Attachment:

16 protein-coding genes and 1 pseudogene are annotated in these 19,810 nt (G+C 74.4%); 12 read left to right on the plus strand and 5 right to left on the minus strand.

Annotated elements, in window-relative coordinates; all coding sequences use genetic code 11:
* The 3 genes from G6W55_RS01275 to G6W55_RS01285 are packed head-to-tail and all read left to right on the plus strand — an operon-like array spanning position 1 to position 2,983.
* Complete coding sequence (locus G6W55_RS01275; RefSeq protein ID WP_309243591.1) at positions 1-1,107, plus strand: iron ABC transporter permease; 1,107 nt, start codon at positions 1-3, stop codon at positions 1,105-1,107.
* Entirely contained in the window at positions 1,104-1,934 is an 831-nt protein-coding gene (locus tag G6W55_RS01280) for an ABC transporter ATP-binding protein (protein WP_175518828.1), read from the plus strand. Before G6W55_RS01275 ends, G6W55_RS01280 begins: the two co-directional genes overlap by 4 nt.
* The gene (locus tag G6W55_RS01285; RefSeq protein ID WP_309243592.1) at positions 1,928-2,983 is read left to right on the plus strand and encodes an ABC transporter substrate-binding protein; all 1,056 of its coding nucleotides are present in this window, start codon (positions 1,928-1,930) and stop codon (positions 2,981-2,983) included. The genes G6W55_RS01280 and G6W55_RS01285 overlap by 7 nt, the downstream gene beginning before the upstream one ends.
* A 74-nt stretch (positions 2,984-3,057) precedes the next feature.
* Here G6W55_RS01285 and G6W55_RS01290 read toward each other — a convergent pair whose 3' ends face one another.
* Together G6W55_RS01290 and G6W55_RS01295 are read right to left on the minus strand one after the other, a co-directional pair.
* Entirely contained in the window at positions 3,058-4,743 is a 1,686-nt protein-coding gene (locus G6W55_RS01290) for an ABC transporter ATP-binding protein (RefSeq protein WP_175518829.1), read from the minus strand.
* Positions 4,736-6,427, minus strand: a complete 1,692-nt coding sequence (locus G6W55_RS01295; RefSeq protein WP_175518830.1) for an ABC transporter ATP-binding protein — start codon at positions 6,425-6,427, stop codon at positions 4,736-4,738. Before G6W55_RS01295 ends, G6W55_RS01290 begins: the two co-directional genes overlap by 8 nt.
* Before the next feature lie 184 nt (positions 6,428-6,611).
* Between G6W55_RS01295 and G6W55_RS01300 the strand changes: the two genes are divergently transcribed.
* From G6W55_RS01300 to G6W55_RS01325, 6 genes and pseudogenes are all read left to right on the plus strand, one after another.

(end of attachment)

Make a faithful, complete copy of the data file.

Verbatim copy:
16 protein-coding genes and 1 pseudogene are annotated in these 19,810 nt (G+C 74.4%); 12 read left to right on the plus strand and 5 right to left on the minus strand.

Annotated elements, in window-relative coordinates; all coding sequences use genetic code 11:
* The 3 genes from G6W55_RS01275 to G6W55_RS01285 are packed head-to-tail and all read left to right on the plus strand — an operon-like array spanning position 1 to position 2,983.
* Complete coding sequence (locus G6W55_RS01275; RefSeq protein ID WP_309243591.1) at positions 1-1,107, plus strand: iron ABC transporter permease; 1,107 nt, start codon at positions 1-3, stop codon at positions 1,105-1,107.
* Entirely contained in the window at positions 1,104-1,934 is an 831-nt protein-coding gene (locus tag G6W55_RS01280) for an ABC transporter ATP-binding protein (protein WP_175518828.1), read from the plus strand. Before G6W55_RS01275 ends, G6W55_RS01280 begins: the two co-directional genes overlap by 4 nt.
* The gene (locus tag G6W55_RS01285; RefSeq protein ID WP_309243592.1) at positions 1,928-2,983 is read left to right on the plus strand and encodes an ABC transporter substrate-binding protein; all 1,056 of its coding nucleotides are present in this window, start codon (positions 1,928-1,930) and stop codon (positions 2,981-2,983) included. The genes G6W55_RS01280 and G6W55_RS01285 overlap by 7 nt, the downstream gene beginning before the upstream one ends.
* A 74-nt stretch (positions 2,984-3,057) precedes the next feature.
* Here G6W55_RS01285 and G6W55_RS01290 read toward each other — a convergent pair whose 3' ends face one another.
* Together G6W55_RS01290 and G6W55_RS01295 are read right to left on the minus strand one after the other, a co-directional pair.
* Entirely contained in the window at positions 3,058-4,743 is a 1,686-nt protein-coding gene (locus G6W55_RS01290) for an ABC transporter ATP-binding protein (RefSeq protein WP_175518829.1), read from the minus strand.
* Positions 4,736-6,427, minus strand: a complete 1,692-nt coding sequence (locus G6W55_RS01295; RefSeq protein WP_175518830.1) for an ABC transporter ATP-binding protein — start codon at positions 6,425-6,427, stop codon at positions 4,736-4,738. Before G6W55_RS01295 ends, G6W55_RS01290 begins: the two co-directional genes overlap by 8 nt.
* Before the next feature lie 184 nt (positions 6,428-6,611).
* Between G6W55_RS01295 and G6W55_RS01300 the strand changes: the two genes are divergently transcribed.
* From G6W55_RS01300 to G6W55_RS01325, 6 genes and pseudogenes are all read left to right on the plus strand, one after another.